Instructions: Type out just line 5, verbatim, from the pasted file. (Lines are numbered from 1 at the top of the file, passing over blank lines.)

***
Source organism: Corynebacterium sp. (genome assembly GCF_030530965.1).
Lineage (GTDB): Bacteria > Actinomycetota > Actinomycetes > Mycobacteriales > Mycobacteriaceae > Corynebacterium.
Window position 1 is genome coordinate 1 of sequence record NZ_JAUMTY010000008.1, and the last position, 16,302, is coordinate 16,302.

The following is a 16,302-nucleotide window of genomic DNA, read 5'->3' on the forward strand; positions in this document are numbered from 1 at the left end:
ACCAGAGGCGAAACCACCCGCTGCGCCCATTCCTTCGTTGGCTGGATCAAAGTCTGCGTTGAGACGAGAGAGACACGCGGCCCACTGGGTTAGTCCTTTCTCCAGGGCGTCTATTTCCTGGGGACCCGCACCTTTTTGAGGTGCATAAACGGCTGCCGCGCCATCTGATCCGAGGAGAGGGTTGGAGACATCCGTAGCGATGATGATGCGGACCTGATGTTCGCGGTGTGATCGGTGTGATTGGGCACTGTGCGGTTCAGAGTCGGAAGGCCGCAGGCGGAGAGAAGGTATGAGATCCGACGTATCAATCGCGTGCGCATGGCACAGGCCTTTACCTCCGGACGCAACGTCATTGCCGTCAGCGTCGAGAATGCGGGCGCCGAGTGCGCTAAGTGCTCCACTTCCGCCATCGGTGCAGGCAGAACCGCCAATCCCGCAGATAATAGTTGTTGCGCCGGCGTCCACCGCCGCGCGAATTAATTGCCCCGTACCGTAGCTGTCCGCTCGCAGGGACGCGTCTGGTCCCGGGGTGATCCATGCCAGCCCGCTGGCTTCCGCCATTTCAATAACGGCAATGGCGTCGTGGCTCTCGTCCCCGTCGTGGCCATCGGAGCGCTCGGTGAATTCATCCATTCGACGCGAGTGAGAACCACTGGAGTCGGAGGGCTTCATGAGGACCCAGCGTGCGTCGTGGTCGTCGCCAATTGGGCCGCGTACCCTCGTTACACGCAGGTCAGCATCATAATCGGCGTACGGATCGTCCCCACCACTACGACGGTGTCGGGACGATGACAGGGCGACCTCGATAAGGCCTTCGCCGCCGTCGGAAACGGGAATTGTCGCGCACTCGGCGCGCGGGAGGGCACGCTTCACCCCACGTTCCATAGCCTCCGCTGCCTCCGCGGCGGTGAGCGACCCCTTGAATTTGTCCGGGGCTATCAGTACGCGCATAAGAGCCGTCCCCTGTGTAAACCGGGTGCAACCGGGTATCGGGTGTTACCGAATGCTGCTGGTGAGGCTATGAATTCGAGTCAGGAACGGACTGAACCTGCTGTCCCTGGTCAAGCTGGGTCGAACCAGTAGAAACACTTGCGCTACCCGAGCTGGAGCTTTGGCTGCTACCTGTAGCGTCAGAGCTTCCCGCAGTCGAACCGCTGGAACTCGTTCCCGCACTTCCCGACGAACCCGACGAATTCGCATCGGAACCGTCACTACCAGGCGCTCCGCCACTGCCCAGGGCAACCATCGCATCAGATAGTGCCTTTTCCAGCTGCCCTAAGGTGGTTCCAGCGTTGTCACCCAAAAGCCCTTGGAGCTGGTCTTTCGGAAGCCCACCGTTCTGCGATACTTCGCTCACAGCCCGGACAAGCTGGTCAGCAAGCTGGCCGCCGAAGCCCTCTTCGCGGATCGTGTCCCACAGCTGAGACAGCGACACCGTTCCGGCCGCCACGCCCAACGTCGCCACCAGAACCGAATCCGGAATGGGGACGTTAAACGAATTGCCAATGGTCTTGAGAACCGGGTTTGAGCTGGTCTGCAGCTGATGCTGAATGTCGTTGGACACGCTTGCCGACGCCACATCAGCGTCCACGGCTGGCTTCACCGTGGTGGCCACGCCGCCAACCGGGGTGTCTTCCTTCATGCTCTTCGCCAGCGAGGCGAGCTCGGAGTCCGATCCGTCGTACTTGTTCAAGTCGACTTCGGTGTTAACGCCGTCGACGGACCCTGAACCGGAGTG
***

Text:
ACCAGAGGCGAAACCACCCGCTGCGCCCATTCCTTCGTTGGCTGGATCAAAGTCTGCGTTGAGACGAGAGAGACACGCGGCCCACTGGGTTAGTCCTTTCTCCAGGGCGTCTATTTCCTGGGGACCCGCACCTTTTTGAGGTGCATAAACGGCTGCCGCGCCATCTGATCCGAGGAGAGGGTTGGAGACATCCGTAGCGATGATGATGCGGACCTGATGTTCGCGGTGTGATCGGTGTGATTGGGCACTGTGCGGTTCAGAGTCGGAAGGCCGCAGGCGGAGAGAAGGTATGAGATCCGACGTATCAATCGCGTGCGCATGGCACAGGCCTTTACCTCCGGACGCAACGTCATTGCCGTCAGCGTCGAGAATGCGGGCGCCGAGTGCGCTAAGTGCTCCACTTCCGCCATCGGTGCAGGCAGAACCGCCAATCCCGCAGATAATAGTTGTTGCGCCGGCGTCCACCGCCGCGCGAATTAATTGCCCCGTACCGTAGCTGTCCGCTCGCAGGGACGCGTCTGGTCCCGGGGTGATCCATGCCAGCCCGCTGGCTTCCGCCATTTCAATAACGGCAATGGCGTCGTGGCTCTCGTCCCCGTCGTGGCCATCGGAGCGCTCGGTGAATTCATCCATTCGACGCGAGTGAGAACCACTGGAGTCGGAGGGCTTCATGAGGACCCAGCGTGCGTCGTGGTCGTCGCCAATTGGGCCGCGTACCCTCGTTACACGCAGGTCAGCATCATAATCGGCGTACGGATCGTCCCCACCACTACGACGGTGTCGGGACGATGACAGGGCGACCTCGATAAGGCCTTCGCCGCCGTCGGAAACGGGAATTGTCGCGCACTCGGCGCGCGGGAGGGCACGCTTCACCCCACGTTCCATAGCCTCCGCTGCCTCCGCGGCGGTGAGCGACCCCTTGAATTTGTCCGGGGCTATCAGTACGCGCATAAGAGCCGTCCCCTGTGTAAACCGGGTGCAACCGGGTATCGGGTGTTACCGAATGCTGCTGGTGAGGCTATGAATTCGAGTCAGGAACGGACTGAACCTGCTGTCCCTGGTCAAGCTGGGTCGAACCAGTAGAAACACTTGCGCTACCCGAGCTGGAGCTTTGGCTGCTACCTGTAGCGTCAGAGCTTCCCGCAGTCGAACCGCTGGAACTCGTTCCCGCACTTCCCGACGAACCCGACGAATTCGCATCGGAACCGTCACTACCAGGCGCTCCGCCACTGCCCAGGGCAACCATCGCATCAGATAGTGCCTTTTCCAGCTGCCCTAAGGTGGTTCCAGCGTTGTCACCCAAAAGCCCTTGGAGCTGGTCTTTCGGAAGCCCACCGTTCTGCGATACTTCGCTCACAGCCCGGACAAGCTGGTCAGCAAGCTGGCCGCCGAAGCCCTCTTCGCGGATCGTGTCCCACAGCTGAGACAGCGACACCGTTCCGGCCGCCACGCCCAACGTCGCCACCAGAACCGAATCCGGAATGGGGACGTTAAACGAATTGCCAATGGTCTTGAGAACCGGGTTTGAGCTGGTCTGCAGCTGATGCTGAATGTCGTTGGACACGCTTGCCGACGCCACATCAGCGTCCACGGCTGGCTTCACCGTGGTGGCCACGCCGCCAACCGGGGTGTCTTCCTTCATGCTCTTCGCCAGCGAGGCGAGCTCGGAGTCCGATCCGTCGTACTTGTTCAAGTCGACTTCGGTGTTAACGCCGTCGACGGACCCTGAACCGGAGTG